FOXBOROUGH, Mass. — Tom Brady smiled away the Tuck Rule on the way to his first Super Bowl victory, flashing that dimple-chinned grin that said, "I had it all the time."
The New England Patriots' illegal videotaping. His name popping up in baseball's steroid investigation. Shenanigans with the NFL injury list. An out-of-wedlock child with the actress he jilted before marrying the world's richest supermodel.
Nothing stuck to Teflon Tom.
But the league investigation into the deflated footballs used in this year's AFC championship game might do what none of the other controversies and near-misses could: tarnish the legacy of Tom Brady, a four-time Super Bowl champion and the title game's reigning MVP.
"What I see is that he goes from being 'Tom Perfect' to 'Tom Not-So-Perfect' in some people's eyes," Marc Ganis, president of sports business consulting firm SportsCorp, said Wednesday after the release of the NFL's report on the scandal that came to be known as "Deflategate."
In a 243-page report, NFL investigator Ted Wells found that Patriots employees violated the league rules covering game balls, and that Brady was "at least generally aware" of the plans to doctor the footballs to his liking. The report found some of Brady's claims were "implausible," adding: "It is unlikely that an equipment assistant and a locker room attendant would deflate game balls without Brady's knowledge and approval."
The findings were forwarded to the league's disciplinary chief for potential punishment. Brady could be fined or face a suspension that would keep him out of Week 1 — the marquee league opener at which the Super Bowl banner would traditionally be raised.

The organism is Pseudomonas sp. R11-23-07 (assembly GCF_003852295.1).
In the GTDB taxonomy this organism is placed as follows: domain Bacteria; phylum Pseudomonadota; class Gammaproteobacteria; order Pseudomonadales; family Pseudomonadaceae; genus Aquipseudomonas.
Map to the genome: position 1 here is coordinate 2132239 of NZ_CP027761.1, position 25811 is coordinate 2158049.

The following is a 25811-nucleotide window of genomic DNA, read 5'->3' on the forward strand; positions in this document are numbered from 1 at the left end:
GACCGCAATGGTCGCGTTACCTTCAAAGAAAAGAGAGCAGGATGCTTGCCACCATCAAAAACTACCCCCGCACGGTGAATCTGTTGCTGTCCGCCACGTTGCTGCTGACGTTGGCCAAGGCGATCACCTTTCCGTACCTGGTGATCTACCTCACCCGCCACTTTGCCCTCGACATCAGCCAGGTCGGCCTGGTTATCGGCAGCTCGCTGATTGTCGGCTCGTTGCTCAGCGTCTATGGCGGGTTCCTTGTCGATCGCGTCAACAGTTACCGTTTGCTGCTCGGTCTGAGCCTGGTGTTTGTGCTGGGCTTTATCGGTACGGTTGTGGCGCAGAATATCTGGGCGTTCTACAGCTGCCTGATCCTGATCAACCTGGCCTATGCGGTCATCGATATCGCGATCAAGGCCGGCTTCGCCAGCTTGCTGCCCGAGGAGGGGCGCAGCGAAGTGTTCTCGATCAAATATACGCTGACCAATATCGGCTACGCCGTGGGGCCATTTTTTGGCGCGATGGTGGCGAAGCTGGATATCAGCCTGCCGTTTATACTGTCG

The Patriots did not respond to a request for a comment from Brady or coach Bill Belichick, who was exonerated in the report. The team canceled a previously scheduled availability for Thursday.
Owner Bob Kraft issued a spirited statement in defense of his team and questioned Wells' conclusions. "To say we are disappointed in its findings, which do not include any incontrovertible or hard evidence of deliberate deflation of footballs at the AFC Championship Game, would be a gross understatement," he said.
But Wells concluded there was no plausible explanation for the deflated footballs except deliberate tampering. And text messages to and about Brady led the investigator to conclude that he was aware, if not more actively involved, in the scheme.
Regardless of his punishment, Brady's legacy is now tied to the scandal. But the main effect of that, Ganis said, could be to solidify opinions that are already largely entrenched: Opposing fans will continue to doubt him, and fans in New England, where he was once seen as a candidate for the U.S. Senate, will rally to his defense.
"As far as his marketability goes, he is still arguably the most marketable player in the NFL," said Ganis, who grew up a New York Jets fans and is now based in Chicago.
"Tom Brady has been the face of the NFL, with Peyton Manning, for a number of years. He has been an extraordinary ambassador, with cross-over popularity," he said. "If this is all there is, it will be something that is talked about him when he is elected to the Hall of Fame."